Imagine that it’s 75 years ago. 1936. Hamburger is 12 cents per pound. The Great Depression is full on. Unemployment is at 16.9 percent. The winds of war are building across Europe and the Pacific. Radium E has been synthesized. People are singing “Pennies from Heaven,” reading “Gone With the Wind,” and rooting for Jesse Owens in the Olympics. Radio is the dominant social media. The pace of change is accelerating as fast as the flying boats that connect the United States and Europe. The modern world of today is emerging.

Much of this sounds strikingly familiar, doesn’t it? To further explore the parallels between then and now, between 1930s culture (industry, enterprise, boatbuilding, and transportation) and that of today, a series of short articles will be presented here, written alternately by Maine Boats, Homes & Harbors and Searsport’s Penobscot Marine Museum. These stories will delve into the past and offer modern-day outcomes from the coast of today.

For example, life on the coast of Maine was indeed changing in 1936, the old giving way to the new. Some in Maine felt that the mad dash to modernity would destroy our heritage. One response to that threat was the founding of the Penobscot Marine Museum in Searsport. According to the museum’s creation myth, Clifford Carver, son of a Searsport ship captain, discovered barrels of half-hull boatbuilding models being sold as kindling. Aghast, he bought the models and created a museum dedicated to the preservation of Maine’s maritime heritage… and the rest is history.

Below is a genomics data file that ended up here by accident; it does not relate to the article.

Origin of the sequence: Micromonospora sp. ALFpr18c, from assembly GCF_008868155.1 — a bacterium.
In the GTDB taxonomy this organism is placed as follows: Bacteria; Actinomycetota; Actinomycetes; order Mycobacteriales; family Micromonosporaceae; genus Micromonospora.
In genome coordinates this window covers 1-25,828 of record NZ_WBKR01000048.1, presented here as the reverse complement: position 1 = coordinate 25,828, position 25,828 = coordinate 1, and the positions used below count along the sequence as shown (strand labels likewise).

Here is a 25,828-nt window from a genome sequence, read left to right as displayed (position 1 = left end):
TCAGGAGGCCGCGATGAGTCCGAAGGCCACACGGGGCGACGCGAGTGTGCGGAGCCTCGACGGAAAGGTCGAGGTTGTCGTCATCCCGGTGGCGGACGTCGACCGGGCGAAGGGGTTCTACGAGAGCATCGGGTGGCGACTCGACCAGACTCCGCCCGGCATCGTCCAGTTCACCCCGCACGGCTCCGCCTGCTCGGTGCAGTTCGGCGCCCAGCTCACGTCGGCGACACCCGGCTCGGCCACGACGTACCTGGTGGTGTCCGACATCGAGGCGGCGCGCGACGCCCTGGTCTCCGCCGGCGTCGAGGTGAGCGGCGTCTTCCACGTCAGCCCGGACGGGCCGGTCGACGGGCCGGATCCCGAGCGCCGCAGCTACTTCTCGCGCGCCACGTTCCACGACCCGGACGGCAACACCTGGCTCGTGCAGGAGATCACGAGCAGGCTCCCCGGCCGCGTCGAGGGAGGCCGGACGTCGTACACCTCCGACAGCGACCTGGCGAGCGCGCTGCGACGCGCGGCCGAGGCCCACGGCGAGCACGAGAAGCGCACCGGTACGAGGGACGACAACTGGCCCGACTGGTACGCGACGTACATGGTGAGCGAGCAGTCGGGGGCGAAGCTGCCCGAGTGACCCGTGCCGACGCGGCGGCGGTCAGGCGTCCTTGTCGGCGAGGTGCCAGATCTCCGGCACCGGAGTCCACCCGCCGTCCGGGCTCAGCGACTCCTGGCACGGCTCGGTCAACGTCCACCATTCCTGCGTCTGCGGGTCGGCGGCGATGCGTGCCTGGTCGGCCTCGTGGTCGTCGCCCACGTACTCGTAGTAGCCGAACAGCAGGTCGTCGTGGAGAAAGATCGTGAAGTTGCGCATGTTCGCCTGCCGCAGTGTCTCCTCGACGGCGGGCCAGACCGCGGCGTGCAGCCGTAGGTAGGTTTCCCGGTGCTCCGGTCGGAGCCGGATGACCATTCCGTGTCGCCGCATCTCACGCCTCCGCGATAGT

Future articles in this series, which was inspired by the notable 75th anniversaries of the Penobscot Marine Museum and the local windjammer fleet, and informed by the similarities between global economic conditions then and now, will culminate in two summer events: the ninth annual Maine Boats, Homes & Harbors Show and the “75 for 75” exhibit at the Penobscot Marine Museum.

The Maine Boats, Homes & Harbors Show will be held in Rockland from August 12-14. This year, the show will focus on the coast circa 1936 as part of an annual exploration of how “Tradition Shapes Innovation.” In addition to historical images and films, a mix of vintage and modern products will trace the influences of that time on the products of today, and the ways that creativity has moved the state and its craftspeople ever forward.

As Maine’s only in-the-water boat show and coastal lifestyle event, the show annually features approximately 300 exhibitors of boats and marine gear, home wares and furniture, art and jewelry. It is produced by Rockland-based Maine Boats, Homes & Harbors magazine,, 594-8622.

The Penobscot Marine Museum’s summer show “75 for 75” will showcase 75 items from the museum’s collection, ranging from marine paintings and domestic furnishings to small craft. PMM is located on Route 1 in, 548-2529.


John Hanson, Jr., is publisher Maine Boats, Homes & Harbors magazine.